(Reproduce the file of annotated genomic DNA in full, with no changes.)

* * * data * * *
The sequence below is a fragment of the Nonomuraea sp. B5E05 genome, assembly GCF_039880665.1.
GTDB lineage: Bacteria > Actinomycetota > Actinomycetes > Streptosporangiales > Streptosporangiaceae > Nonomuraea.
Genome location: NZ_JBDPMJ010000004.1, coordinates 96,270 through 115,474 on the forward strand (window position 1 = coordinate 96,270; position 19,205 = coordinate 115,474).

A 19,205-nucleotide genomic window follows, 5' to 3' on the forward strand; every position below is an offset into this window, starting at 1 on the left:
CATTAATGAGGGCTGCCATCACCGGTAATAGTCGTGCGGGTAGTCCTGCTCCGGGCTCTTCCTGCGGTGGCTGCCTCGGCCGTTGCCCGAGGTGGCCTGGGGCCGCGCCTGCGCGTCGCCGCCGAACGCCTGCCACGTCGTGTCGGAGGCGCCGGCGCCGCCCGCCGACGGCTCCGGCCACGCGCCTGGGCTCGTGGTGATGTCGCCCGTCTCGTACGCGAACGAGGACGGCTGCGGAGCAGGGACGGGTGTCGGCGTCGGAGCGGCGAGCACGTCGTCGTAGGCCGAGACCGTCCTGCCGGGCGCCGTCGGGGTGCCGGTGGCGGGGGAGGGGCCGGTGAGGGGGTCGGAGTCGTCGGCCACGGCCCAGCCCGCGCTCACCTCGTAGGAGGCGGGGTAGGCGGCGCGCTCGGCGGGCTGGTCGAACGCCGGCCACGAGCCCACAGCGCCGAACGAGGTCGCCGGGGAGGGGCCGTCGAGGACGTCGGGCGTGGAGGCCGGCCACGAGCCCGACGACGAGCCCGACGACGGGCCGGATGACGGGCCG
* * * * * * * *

The sequence below is a fragment of the Nonomuraea sp. B5E05 genome, assembly GCF_039880665.1.
GTDB lineage: Bacteria > Actinomycetota > Actinomycetes > Streptosporangiales > Streptosporangiaceae > Nonomuraea.
Genome location: NZ_JBDPMJ010000004.1, coordinates 96,270 through 115,474 on the forward strand (window position 1 = coordinate 96,270; position 19,205 = coordinate 115,474).

A 19,205-nucleotide genomic window follows, 5' to 3' on the forward strand; every position below is an offset into this window, starting at 1 on the left:
CATTAATGAGGGCTGCCATCACCGGTAATAGTCGTGCGGGTAGTCCTGCTCCGGGCTCTTCCTGCGGTGGCTGCCTCGGCCGTTGCCCGAGGTGGCCTGGGGCCGCGCCTGCGCGTCGCCGCCGAACGCCTGCCACGTCGTGTCGGAGGCGCCGGCGCCGCCCGCCGACGGCTCCGGCCACGCGCCTGGGCTCGTGGTGATGTCGCCCGTCTCGTACGCGAACGAGGACGGCTGCGGAGCAGGGACGGGTGTCGGCGTCGGAGCGGCGAGCACGTCGTCGTAGGCCGAGACCGTCCTGCCGGGCGCCGTCGGGGTGCCGGTGGCGGGGGAGGGGCCGGTGAGGGGGTCGGAGTCGTCGGCCACGGCCCAGCCCGCGCTCACCTCGTAGGAGGCGGGGTAGGCGGCGCGCTCGGCGGGCTGGTCGAACGCCGGCCACGAGCCCACAGCGCCGAACGAGGTCGCCGGGGAGGGGCCGTCGAGGACGTCGGGCGTGGAGGCCGGCCACGAGCCCGACGACGAGCCCGACGACGGGCCGGATGACGGGCCG